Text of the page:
With influences from Guadalajara, Mexico, the taqueria’s recipes are often homemade, coming from either his mother’s family or his wife’s side of the family.
“When we started, the reception was great,” Abraham recalled. “We didn’t expect the numbers we had, and so that very first day we looked at each other and we were like, ‘we’re onto something.’ And so we started building a following.”
That community support inspired the Casa de Ávila team to apply for the Washington Football Team’s first-ever Flavors of the DMV Showcase, which was brought to their attention by a customer.
Abraham says, when he and his wife discussed the possibility of applying, they initially felt daunted by the competition, but they realized that “the worst they’re going to say is ‘no.'”
“So, we submitted the application and we told them why we think our food would be a good idea as they’re reinventing their image,” he said. “And a couple weeks later we got the invitation as one of the finalists to compete. We were over the moon.”
The family taqueria pitted its birria quesatacos against restaurants, food trucks, food stands, and more from the D.C. area. They were evaluated by a tasting panel consisting of Washington Football Team Vice President of Guest Experience Joey Colby-Begovich, Super Bowl XXII MVP Doug Williams, and representatives from Levy Restaurants.
After getting feedback, the family waited a couple of weeks before being notified that they had been selected as one of the official vendors for the season. After initial speculation that Abraham may be pranking the group, the reality of the moment set in, and there were “a lot of tears, screams, a lot of ‘oh my goodness,'” Abraham says.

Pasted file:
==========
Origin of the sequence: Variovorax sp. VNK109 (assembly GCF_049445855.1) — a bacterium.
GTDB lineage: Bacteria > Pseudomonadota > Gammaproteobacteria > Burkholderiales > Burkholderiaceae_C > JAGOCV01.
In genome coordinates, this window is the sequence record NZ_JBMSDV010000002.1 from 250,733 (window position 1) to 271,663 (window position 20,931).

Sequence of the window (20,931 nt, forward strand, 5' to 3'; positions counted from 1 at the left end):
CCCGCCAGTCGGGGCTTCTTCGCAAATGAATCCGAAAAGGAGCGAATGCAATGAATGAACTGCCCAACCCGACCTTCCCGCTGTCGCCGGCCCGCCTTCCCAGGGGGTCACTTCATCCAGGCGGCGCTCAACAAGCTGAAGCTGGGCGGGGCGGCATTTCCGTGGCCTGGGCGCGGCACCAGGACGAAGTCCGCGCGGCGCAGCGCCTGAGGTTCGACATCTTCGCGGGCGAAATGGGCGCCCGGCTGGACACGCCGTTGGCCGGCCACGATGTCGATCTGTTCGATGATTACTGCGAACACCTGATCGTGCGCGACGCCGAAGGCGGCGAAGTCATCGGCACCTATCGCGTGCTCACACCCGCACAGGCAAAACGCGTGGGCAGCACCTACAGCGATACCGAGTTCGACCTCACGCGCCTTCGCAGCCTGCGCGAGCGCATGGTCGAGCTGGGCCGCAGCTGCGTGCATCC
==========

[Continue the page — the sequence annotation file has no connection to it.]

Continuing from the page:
“That just sent chills through everybody,” he said. “It gave everybody here a new sense of energy. It kind of told us we’re on the right path of what we’re doing.”
During the application process, Abraham made the case that Casa De Ávila could help the football team connect with the local Hispanic community, letting that segment of its fanbase know that “we see you, we hear you, and here’s a piece of home in our stadium for you guys.”
Colby-Bagovich says the D.C. area’s increasingly diverse population was considered when selecting vendors for the showcase, along with the food’s taste, quality, and appropriateness for a stadium setting — that is, food that could be served in bulk and eaten without a table.
“One of our tent pole goals is to bring the community in as a part of our gameday experience,” Colby-Begovich said. “The DMV community is vast and diverse, and what better represents the richness of the DMV than food? We are thrilled to have local vendors representing their cultures, traditions, and culinary delights.”
The NFL extension of Casa De Ávila Tacos is located in Section B 134, near one of the end zones. It features three meats, with quesatacos (cheese) and carnitas (pulled pork) as permanent offerings, while a third will rotate between chicken, al pastor (sliced pork), and carne asada (beef) tacos.
While the NFL showcase will give the taqueria a whole new audience, for its owners, it will always remain a family affair.
“For us, family is number one. So our business name is our family name,” Abraham said.
When Abraham’s grandfather died earlier this year, the family had an opportunity to visit Mexico and bring his grandmother back to the U.S. visit her children. The sight of the taqueria’s name “brought tears” to her eyes, because she saw it as a way to keep her husband’s last name alive, he recalls.